When was the last time you made a mud pie? Played in the gutter after a rainstorm? Got your hands really sticky with finger paint?
As adults, many of us hate messes. We try not to make them, and we can get irritated with our children when they do. Messes are no fun for us, they make us anxious. All we can see is the cleanup that is going to be involved. What we forget is the value of making a mess.
The Sensory Value
For children with impaired sensory processing, getting in and getting extreme with the mess has great value. It feeds the child’s need for sensory stimulation, and with impaired processing nothing less than all out just doesn’t do any good.
It is important to let our children explore different sensory experiences, some very messy. If you do not create the experience for them, they will seek out the sensory input themselves, often with unwanted consequences.
On the flip side, some of our children HATE messy things. You can use messy play therapy to help them grow and learn to handle it when things are out of their control.
- Set up a play time at the table with a plastic drop cloth, in the tub, or outside. Then let the mess start: give them a tub of rice and a tray to pour it onto. Shaving cream makes for a great sensory experience–outside is probably the best place for this. Cornstarch and water mixed together, homemade play dough, and painting with pudding are all great sensory experiences.
- Put your child in clothes you don’t mind them dirtying and get ready for the cleanup–a trip straight to the bath and clothes directly into the washer.
Hints: What does your child gravitate to when they get into mischief? Find something with a similar sensory feel and give them a place to get that need met. If they explore their yogurt, maybe pudding painting would fill that gap. If they are continually getting in trouble for pouring water, think about a play table outside with water, or a fun bath with extra towels down for catching splashes.
The Intellectual Value
Children love a challenge. Problem solving skills need to be developed, and you can help. Have you noticed that your child does things the hard way? You try to correct your child so things will be easier, but maybe you should just allow them to work through the challenges.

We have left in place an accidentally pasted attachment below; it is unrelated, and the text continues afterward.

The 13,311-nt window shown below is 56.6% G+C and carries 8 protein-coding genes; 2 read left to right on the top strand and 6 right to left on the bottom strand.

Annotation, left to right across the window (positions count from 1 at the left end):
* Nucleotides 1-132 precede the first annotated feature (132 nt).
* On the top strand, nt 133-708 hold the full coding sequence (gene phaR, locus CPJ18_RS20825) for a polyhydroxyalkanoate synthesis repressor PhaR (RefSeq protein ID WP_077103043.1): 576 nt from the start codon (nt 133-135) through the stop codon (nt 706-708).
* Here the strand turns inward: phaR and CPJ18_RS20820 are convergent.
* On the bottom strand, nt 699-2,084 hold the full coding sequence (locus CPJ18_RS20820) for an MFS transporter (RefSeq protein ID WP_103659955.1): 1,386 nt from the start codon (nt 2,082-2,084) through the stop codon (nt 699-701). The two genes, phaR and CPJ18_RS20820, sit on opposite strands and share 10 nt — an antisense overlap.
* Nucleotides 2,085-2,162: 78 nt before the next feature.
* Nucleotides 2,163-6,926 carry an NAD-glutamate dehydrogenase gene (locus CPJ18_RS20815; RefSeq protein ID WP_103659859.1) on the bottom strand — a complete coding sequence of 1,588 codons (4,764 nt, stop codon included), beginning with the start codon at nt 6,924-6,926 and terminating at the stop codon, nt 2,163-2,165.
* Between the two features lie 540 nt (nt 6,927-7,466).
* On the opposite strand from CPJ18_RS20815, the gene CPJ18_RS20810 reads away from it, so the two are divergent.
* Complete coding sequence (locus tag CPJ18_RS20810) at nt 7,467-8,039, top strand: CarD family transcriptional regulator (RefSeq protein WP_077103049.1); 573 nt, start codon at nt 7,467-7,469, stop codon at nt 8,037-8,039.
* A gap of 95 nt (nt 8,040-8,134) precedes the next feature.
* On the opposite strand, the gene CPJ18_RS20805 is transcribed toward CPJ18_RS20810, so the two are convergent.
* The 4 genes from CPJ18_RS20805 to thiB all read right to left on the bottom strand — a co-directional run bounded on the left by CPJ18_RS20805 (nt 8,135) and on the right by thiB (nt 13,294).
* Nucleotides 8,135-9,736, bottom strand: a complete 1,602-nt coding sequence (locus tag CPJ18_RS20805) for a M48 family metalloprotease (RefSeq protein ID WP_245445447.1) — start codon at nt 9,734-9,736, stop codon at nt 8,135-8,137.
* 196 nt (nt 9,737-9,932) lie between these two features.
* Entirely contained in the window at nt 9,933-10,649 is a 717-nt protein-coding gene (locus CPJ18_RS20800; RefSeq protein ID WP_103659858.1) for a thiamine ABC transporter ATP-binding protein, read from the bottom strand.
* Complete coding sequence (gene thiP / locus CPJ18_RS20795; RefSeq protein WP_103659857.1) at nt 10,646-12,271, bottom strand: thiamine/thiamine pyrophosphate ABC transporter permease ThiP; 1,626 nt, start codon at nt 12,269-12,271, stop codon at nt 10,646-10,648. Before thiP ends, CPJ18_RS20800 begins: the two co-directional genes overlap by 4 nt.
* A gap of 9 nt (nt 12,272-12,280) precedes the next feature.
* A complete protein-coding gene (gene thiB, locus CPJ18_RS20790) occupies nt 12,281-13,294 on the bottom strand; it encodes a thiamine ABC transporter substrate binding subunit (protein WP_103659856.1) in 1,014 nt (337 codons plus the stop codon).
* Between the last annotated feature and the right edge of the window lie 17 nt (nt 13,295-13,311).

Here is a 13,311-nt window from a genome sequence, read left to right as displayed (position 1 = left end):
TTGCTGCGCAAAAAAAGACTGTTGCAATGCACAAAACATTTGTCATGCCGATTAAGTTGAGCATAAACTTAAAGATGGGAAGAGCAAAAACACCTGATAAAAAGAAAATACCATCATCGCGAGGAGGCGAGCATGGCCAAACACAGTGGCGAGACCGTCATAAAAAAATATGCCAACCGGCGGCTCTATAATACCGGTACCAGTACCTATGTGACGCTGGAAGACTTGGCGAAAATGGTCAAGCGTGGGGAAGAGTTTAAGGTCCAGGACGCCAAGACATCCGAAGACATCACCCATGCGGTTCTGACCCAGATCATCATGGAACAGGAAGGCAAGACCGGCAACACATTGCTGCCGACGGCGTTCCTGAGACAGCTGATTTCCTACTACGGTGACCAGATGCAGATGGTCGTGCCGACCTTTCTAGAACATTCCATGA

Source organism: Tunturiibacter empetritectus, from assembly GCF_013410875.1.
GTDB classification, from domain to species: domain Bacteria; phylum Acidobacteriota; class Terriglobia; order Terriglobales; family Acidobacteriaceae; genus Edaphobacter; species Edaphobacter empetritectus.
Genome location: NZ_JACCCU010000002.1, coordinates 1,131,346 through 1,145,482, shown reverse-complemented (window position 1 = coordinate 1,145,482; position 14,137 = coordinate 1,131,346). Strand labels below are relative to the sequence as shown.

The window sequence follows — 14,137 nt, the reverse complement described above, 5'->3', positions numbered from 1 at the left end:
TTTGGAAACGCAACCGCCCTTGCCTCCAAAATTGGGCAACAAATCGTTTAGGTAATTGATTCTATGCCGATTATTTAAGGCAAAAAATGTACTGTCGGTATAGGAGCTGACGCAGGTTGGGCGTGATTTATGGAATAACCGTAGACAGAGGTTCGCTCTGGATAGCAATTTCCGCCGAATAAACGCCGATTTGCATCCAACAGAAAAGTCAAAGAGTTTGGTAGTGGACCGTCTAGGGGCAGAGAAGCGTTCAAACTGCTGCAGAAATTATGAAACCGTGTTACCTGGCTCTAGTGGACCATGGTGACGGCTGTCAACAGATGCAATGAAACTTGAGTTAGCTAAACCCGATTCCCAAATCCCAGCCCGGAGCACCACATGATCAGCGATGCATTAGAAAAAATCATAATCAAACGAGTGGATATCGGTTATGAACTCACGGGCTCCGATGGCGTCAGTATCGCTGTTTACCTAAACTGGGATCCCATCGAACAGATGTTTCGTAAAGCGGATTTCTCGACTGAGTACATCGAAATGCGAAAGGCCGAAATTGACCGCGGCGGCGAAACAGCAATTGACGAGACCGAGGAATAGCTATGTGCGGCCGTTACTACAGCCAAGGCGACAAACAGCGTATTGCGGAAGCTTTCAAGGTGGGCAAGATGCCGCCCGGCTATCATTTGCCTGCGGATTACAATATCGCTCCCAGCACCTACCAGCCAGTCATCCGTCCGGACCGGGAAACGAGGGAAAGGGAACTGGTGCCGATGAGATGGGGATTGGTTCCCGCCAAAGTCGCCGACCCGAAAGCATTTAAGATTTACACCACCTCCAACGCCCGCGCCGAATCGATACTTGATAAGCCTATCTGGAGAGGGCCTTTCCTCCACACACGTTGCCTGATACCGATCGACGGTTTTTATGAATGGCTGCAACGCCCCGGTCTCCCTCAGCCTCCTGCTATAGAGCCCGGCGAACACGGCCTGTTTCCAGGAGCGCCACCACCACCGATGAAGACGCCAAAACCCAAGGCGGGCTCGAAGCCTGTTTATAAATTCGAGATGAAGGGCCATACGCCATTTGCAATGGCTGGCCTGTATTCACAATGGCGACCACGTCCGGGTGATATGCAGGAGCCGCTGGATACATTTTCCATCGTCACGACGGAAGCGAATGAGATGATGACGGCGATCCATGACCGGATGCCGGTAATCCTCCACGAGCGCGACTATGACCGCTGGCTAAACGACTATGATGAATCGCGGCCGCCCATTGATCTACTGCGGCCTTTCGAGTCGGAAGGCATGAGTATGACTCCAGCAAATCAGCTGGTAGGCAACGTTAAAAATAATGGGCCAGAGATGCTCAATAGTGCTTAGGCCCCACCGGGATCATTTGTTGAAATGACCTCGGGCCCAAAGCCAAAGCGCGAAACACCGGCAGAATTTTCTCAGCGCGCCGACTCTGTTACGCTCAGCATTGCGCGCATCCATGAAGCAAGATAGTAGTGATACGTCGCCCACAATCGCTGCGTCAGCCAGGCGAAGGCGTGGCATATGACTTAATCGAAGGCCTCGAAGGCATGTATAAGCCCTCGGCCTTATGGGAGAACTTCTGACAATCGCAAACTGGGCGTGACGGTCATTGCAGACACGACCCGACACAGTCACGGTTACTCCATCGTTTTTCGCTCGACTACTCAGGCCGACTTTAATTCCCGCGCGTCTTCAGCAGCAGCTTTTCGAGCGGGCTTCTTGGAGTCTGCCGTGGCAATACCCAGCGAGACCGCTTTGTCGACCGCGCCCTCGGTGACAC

You might even try creating some challenges for them. Can they do their homework with their book upside down? Can they practice spelling words while standing on their head? Make their school work fun and challenging, it will stick with them.
- Give your child real world challenges. When you go to Whole Foods or Target in Arlington, tell them what your grocery budget is. Have them help you find the groceries, and help you keep track of how much of the budget has been spent. This will engage them in the activity instead of boring them. They will also start to understand why they are not allowed to put whatever they want into your cart!
The Emotional Value
Do you remember when you were a child? Running the neighborhood with your friends was fun, but there was conflict. Maybe you didn’t agree on which video game to play or whether to roller blade or ride bikes. There was plenty of emotional mess to go around, and you and your friends learned from fighting and working it out.
As parents, we don’t want our children to experience any pain or discomfort. It can be too easy for us to step in and fix everything ourselves, robbing our children of the lesson of cleaning up an emotional mess. Even in the home between our children, we can be too fast to step in and resolve the issues.
We can bring focus and structure to the process by letting them know they need to work out their conflict, but hijacking the argument and resolving it ourselves actually harms them in the long run. Obviously, if the conflict cannot be resolved in a fair amount of time, step in, but give your children a chance first. Don’t let your aversion to conflict keep you from allowing your child to stretch their emotional wings.
To learn more about parenting children with sensory issues:
Texas Special Kids